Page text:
Two significant events will take place on July 28 in Lagos. The first will be the unveiling of the historic Sports Diplomacy Wall of Fame at the Nigerian Institute of International Affairs (NIIA); the other will be a gathering of great sportsmen and women who would shine like a million stars at a gala evening at Eko Hotel and Suites, Victoria Island, Lagos.
The backstory of these two events revolves around Segun Odegbami, the famous footballer with the sobriquet, “Mathematical”, in view of his brilliant moves and scoring prowess when he played in the far right position with his No 7 jersey for the national football team, the Green Eagles.
It was in 1980 that Nigeria lifted the Africa Cup of Nations Cup for the first time inside the mainbowl of the National Stadium in Lagos after beating the Desert Warriors of Algeria 3 – 0. Odegbami – an incisive columnist and analyst, also known as “Big Seg” – was a member of that historic conquering team.
The other players were Christian “Chairman” Chukwu (captain), Felix “Owoblo” Owolabi, Henry Nwosu, Adokiye “Chief Justice” Amasiemeka, Mudashiru Lawal, Best Ogedengbe, Tunde Bamidele, Godwin Odiye, Alloysius Atuegbu and Okey Isima.
But four years earlier in 1976, a Nigerian contingent of athletes had landed in Montreal, Canada for the Olympic Games, and they looked forward to winning laurels and becoming famous. The Olympic Games can catapult an athlete to unbelievable heights with mouth-watering endorsements in equal measure.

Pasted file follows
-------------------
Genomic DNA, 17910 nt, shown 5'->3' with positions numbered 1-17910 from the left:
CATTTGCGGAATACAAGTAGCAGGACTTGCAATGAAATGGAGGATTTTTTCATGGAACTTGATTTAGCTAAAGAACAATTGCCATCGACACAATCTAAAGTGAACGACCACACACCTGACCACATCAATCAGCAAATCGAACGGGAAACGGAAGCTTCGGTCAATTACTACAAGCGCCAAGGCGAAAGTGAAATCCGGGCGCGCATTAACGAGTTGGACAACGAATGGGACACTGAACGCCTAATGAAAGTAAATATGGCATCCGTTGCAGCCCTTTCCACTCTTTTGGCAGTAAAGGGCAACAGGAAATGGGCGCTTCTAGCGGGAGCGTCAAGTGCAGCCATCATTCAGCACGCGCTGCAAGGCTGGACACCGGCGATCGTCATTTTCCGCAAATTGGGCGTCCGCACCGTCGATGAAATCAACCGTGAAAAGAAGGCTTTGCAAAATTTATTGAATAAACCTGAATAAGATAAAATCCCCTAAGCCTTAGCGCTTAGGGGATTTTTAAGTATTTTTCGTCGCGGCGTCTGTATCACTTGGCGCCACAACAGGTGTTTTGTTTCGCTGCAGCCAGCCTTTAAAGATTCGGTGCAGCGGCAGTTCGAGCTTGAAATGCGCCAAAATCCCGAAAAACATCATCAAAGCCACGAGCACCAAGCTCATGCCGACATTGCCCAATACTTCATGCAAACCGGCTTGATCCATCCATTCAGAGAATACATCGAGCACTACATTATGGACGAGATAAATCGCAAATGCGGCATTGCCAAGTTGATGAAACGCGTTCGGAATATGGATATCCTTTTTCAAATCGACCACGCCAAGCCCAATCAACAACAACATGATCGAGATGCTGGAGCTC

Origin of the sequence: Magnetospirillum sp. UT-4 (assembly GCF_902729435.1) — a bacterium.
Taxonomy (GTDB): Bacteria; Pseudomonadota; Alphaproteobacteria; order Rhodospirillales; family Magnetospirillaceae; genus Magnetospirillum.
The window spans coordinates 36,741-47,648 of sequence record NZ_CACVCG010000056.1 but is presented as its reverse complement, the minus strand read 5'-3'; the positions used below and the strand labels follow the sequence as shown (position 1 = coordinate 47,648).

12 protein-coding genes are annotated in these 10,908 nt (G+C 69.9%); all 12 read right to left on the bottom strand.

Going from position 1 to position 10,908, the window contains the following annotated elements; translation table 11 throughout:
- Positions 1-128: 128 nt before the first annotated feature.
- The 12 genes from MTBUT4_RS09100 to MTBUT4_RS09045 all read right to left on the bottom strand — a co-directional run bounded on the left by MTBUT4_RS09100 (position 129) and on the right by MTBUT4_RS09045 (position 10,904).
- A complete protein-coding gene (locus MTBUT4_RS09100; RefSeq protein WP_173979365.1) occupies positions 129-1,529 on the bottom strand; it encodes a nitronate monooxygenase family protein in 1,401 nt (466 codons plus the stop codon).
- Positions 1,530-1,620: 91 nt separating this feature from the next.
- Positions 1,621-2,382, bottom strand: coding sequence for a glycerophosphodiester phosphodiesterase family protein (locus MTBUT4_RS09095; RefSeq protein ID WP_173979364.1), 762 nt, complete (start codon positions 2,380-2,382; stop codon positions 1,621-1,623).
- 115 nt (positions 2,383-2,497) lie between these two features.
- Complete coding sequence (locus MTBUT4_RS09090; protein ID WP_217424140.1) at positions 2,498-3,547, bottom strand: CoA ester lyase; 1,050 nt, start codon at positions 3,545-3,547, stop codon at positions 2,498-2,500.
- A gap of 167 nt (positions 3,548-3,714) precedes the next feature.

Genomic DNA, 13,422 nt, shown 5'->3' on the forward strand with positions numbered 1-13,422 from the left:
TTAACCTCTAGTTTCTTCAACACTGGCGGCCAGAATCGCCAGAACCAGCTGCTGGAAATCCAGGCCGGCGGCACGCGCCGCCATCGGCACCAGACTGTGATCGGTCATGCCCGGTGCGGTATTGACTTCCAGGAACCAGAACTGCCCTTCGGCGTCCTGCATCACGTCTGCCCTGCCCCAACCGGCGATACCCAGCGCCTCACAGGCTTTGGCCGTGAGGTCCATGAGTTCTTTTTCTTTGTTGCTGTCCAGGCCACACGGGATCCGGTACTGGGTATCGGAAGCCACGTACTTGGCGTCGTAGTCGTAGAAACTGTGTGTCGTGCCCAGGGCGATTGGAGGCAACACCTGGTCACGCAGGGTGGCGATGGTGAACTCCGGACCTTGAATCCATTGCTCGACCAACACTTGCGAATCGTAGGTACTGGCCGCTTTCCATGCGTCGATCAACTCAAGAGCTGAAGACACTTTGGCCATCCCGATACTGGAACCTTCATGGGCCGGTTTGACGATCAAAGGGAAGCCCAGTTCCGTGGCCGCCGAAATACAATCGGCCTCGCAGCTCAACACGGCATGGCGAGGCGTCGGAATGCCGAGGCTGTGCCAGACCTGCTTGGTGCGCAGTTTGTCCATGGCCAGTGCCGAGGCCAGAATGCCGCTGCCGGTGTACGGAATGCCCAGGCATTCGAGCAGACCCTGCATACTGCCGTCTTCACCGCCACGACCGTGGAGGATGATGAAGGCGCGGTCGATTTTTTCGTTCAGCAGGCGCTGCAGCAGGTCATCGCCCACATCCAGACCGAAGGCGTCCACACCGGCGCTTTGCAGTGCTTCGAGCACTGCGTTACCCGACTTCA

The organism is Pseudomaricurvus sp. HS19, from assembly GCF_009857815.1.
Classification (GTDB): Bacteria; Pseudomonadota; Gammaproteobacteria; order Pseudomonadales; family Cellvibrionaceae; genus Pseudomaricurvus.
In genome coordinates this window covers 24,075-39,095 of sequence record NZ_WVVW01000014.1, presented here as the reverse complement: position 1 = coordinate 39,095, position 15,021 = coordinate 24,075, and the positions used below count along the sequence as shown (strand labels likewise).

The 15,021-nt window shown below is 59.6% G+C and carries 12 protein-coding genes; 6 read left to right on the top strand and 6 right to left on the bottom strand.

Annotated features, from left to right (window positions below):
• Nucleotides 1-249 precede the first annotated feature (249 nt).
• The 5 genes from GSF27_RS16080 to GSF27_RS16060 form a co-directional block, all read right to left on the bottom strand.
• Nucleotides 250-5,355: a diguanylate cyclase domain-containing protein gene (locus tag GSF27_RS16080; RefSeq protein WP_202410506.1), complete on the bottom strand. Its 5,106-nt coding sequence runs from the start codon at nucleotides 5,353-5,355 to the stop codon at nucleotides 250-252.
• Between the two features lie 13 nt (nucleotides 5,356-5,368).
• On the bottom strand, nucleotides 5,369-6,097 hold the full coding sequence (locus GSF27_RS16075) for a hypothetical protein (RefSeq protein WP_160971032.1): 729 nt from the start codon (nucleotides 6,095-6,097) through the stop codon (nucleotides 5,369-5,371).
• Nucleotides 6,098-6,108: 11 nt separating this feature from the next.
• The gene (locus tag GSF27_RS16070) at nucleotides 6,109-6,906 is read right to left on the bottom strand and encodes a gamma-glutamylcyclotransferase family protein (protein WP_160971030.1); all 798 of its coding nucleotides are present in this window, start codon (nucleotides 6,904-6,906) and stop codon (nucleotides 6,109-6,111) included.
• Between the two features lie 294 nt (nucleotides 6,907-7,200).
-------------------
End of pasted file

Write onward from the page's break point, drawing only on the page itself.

After the Nigerian athletes had spent a week in camp preparing for the games, the military government at the time decided to boycott the games to protest the apartheid regime and racism in South Africa.
The announcement was made on the eve of the opening of the games; so, you could imagine the shock and disbelief in the camp. To send a strong message to the rest of the world that Nigeria was not joking, 27 other African countries joined Nigeria to boycott the games and all the athletes returned home.
Nigeria’s voice was strong and respected in global affairs, and sports was used as an instrument of international diplomacy. Nigeria invested heavily to support South Africa in the fight against apartheid. Will these sports heroes be forgotten forever? That would not be a good idea. Odegbami, convinced that he had a brilliant idea of recognising and celebrating these great Nigerians, spoke to Allen Onyema, the Chairman/CEO of Air Peace.